How much should I save?

The national personal household savings rate has recently increased from 7.6% to 8.1%. Still, it’s a far cry from the all-time high of 20.6% in 1973.

We often hear 10% floated around as a savings goal to target. But Jacob Lund Fisker, of Early Retirement Extreme, has a unique perspective on savings.

If you save 10% of your income each year, meaning you spend 90%. At the end of 9 years, you will have amassed the equivalent of 1 whole years’ expenditure.

Effectively, you can buy your own long service leave through this plan.  Imagine a year off work, all expenses paid, every 9 years!

Let’s take it to the next step though.

Needs vs wants

How much of that 90% you’re spending is ‘needs’ versus ‘wants’? While needs and wants are relative and everyone’s perspectives will differ, perhaps only 50% of your total income goes to truly basic needs. (Rent/mortgage, fresh fruit/veg/meat, basic toiletries, utilities).

Another 40% might be directed to wants. (Fancier food dining out, seeing movies at the cinema rather than at home, bottles of soft drink rather than water, takeaway coffee at work rather than making your own from the free instant coffee in the kitchenette, power wastage running the aircon unnecessarily, the fancier shampoo that does the same job as the cheaper brand but smells nicer and has a more attractive bottle…!). And then, you have the 10% set aside for savings.

If you can redirect that 40% to savings instead, all of a sudden, you’re saving half of your income – and for every year you work, you’re buying yourself a year off.

One for now, one for later

Imagine if, every day you went to work, you could say to yourself ‘by working today, I’m not just providing for my needs today. I’m buying myself a whole other day off in the future’!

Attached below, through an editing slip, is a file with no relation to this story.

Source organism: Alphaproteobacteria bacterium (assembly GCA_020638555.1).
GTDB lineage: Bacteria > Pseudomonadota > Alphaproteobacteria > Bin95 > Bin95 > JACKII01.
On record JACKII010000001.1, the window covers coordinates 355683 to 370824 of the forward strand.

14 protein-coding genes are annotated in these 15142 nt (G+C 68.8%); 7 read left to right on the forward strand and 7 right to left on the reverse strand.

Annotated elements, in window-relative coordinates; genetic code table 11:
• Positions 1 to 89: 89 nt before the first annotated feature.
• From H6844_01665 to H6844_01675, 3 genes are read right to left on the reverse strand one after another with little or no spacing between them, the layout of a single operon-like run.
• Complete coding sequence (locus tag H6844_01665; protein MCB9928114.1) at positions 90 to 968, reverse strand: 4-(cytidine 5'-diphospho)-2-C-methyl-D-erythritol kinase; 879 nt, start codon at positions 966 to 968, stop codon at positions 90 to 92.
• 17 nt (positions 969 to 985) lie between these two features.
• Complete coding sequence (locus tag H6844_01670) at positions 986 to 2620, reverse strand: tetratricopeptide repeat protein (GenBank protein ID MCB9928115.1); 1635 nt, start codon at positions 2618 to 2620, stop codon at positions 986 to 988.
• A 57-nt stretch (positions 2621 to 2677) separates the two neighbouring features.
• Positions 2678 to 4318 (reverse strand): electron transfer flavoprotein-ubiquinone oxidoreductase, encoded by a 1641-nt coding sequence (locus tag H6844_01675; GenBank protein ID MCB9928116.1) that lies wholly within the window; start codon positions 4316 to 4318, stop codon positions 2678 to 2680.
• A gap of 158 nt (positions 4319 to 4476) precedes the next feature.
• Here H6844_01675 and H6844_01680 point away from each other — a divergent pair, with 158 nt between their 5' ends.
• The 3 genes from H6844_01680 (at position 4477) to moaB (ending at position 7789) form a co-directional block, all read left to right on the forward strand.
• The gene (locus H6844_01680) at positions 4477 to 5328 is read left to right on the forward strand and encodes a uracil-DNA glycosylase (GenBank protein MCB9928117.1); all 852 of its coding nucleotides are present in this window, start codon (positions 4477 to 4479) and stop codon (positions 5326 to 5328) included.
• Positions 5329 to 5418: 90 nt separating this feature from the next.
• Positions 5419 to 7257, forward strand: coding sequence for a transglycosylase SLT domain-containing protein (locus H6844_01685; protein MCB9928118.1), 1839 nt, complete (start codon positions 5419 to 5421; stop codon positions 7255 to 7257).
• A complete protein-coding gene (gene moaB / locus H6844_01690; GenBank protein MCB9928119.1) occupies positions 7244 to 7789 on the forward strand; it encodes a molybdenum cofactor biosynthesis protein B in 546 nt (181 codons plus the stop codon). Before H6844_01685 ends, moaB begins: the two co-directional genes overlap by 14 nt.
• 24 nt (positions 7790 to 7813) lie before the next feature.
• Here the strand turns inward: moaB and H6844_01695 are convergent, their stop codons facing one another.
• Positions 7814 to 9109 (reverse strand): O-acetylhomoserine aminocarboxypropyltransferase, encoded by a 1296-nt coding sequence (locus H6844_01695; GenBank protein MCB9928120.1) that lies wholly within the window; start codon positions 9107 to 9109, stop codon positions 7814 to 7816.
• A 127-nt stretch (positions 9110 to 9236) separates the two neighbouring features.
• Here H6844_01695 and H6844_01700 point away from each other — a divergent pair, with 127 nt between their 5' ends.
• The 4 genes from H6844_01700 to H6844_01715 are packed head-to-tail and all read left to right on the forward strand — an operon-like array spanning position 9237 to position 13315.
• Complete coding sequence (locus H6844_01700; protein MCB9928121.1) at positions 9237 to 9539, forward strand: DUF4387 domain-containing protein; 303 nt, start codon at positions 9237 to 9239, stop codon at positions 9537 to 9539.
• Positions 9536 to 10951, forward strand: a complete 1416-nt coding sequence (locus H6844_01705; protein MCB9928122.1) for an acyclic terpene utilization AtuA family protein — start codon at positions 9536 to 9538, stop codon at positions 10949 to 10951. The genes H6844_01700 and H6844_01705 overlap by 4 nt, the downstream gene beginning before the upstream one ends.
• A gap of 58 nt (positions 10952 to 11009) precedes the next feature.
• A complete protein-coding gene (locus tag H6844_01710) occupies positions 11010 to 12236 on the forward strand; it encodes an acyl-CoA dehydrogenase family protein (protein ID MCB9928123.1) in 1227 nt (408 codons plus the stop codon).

If you have a large enough income, few enough debts, and are prepared to be really extreme, you could even flip the traditional advice on its head. You could save 90% of your income whilst living off of 10%. Then, every year’s work would buy you 9 years not working.

Of course, not everyone can save 90% – or even 50% of their incomes. Income inequality is enormous. While a tiny proportion of people have enormous incomes, and some people have decent or high incomes, the vast majority do not.

Even if you are only able to save 5% (meaning every 18 years’ work buys you a year off), or less, it is immensely worthwhile. Not only will these funds provide you with a safety net in times of need, but you can get your money to start working for you.

The ‘magic’ of investing

The best thing about the above models is their simplicity. As they don’t take into account investment returns, the real scenario is likely to be much more favourable to you. That is, once you invest your money and have it earning more money for you (provided inflation is not higher than your return) you’ll be making money when you sleep.

For example, at 4% interest, Fisker notes that 10 years’ worth of savings will likely last something more like 12.38 years. If you save up 20x your annual salary, this interest rate will produce 37.39 years. That’s a massive increase over the initial gain.